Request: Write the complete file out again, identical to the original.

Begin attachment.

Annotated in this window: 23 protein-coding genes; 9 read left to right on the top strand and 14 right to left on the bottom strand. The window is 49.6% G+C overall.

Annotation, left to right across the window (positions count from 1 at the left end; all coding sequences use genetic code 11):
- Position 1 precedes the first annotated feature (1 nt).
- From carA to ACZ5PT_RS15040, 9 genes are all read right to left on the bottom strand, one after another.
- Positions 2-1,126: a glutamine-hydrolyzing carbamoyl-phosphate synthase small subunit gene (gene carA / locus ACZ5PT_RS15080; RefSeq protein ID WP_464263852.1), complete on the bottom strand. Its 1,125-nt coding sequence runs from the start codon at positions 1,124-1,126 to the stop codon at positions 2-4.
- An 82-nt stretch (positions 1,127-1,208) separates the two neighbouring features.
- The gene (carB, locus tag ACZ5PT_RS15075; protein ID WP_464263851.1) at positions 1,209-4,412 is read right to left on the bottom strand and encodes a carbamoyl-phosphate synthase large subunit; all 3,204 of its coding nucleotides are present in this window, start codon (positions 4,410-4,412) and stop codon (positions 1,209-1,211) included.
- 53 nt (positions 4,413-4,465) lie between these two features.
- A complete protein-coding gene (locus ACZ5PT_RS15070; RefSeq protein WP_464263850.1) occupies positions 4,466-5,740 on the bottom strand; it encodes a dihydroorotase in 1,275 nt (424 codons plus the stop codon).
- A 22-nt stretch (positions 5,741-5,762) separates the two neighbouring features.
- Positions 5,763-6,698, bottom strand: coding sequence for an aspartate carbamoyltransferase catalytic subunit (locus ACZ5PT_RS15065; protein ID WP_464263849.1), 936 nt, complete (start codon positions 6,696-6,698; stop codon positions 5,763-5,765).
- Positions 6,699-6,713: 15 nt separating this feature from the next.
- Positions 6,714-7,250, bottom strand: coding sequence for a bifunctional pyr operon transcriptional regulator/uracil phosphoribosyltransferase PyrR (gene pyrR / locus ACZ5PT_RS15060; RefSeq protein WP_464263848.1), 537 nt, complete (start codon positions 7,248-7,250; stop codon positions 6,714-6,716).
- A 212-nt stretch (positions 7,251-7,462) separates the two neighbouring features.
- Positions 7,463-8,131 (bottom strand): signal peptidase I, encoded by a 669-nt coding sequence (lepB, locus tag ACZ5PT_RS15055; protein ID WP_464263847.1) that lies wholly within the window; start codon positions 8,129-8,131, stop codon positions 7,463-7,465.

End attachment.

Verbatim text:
Annotated in this window: 23 protein-coding genes; 9 read left to right on the top strand and 14 right to left on the bottom strand. The window is 49.6% G+C overall.

Annotation, left to right across the window (positions count from 1 at the left end; all coding sequences use genetic code 11):
- Position 1 precedes the first annotated feature (1 nt).
- From carA to ACZ5PT_RS15040, 9 genes are all read right to left on the bottom strand, one after another.
- Positions 2-1,126: a glutamine-hydrolyzing carbamoyl-phosphate synthase small subunit gene (gene carA / locus ACZ5PT_RS15080; RefSeq protein ID WP_464263852.1), complete on the bottom strand. Its 1,125-nt coding sequence runs from the start codon at positions 1,124-1,126 to the stop codon at positions 2-4.
- An 82-nt stretch (positions 1,127-1,208) separates the two neighbouring features.
- The gene (carB, locus tag ACZ5PT_RS15075; protein ID WP_464263851.1) at positions 1,209-4,412 is read right to left on the bottom strand and encodes a carbamoyl-phosphate synthase large subunit; all 3,204 of its coding nucleotides are present in this window, start codon (positions 4,410-4,412) and stop codon (positions 1,209-1,211) included.
- 53 nt (positions 4,413-4,465) lie between these two features.
- A complete protein-coding gene (locus ACZ5PT_RS15070; RefSeq protein WP_464263850.1) occupies positions 4,466-5,740 on the bottom strand; it encodes a dihydroorotase in 1,275 nt (424 codons plus the stop codon).
- A 22-nt stretch (positions 5,741-5,762) separates the two neighbouring features.
- Positions 5,763-6,698, bottom strand: coding sequence for an aspartate carbamoyltransferase catalytic subunit (locus ACZ5PT_RS15065; protein ID WP_464263849.1), 936 nt, complete (start codon positions 6,696-6,698; stop codon positions 5,763-5,765).
- Positions 6,699-6,713: 15 nt separating this feature from the next.
- Positions 6,714-7,250, bottom strand: coding sequence for a bifunctional pyr operon transcriptional regulator/uracil phosphoribosyltransferase PyrR (gene pyrR / locus ACZ5PT_RS15060; RefSeq protein WP_464263848.1), 537 nt, complete (start codon positions 7,248-7,250; stop codon positions 6,714-6,716).
- A 212-nt stretch (positions 7,251-7,462) separates the two neighbouring features.
- Positions 7,463-8,131 (bottom strand): signal peptidase I, encoded by a 669-nt coding sequence (lepB, locus tag ACZ5PT_RS15055; protein ID WP_464263847.1) that lies wholly within the window; start codon positions 8,129-8,131, stop codon positions 7,463-7,465.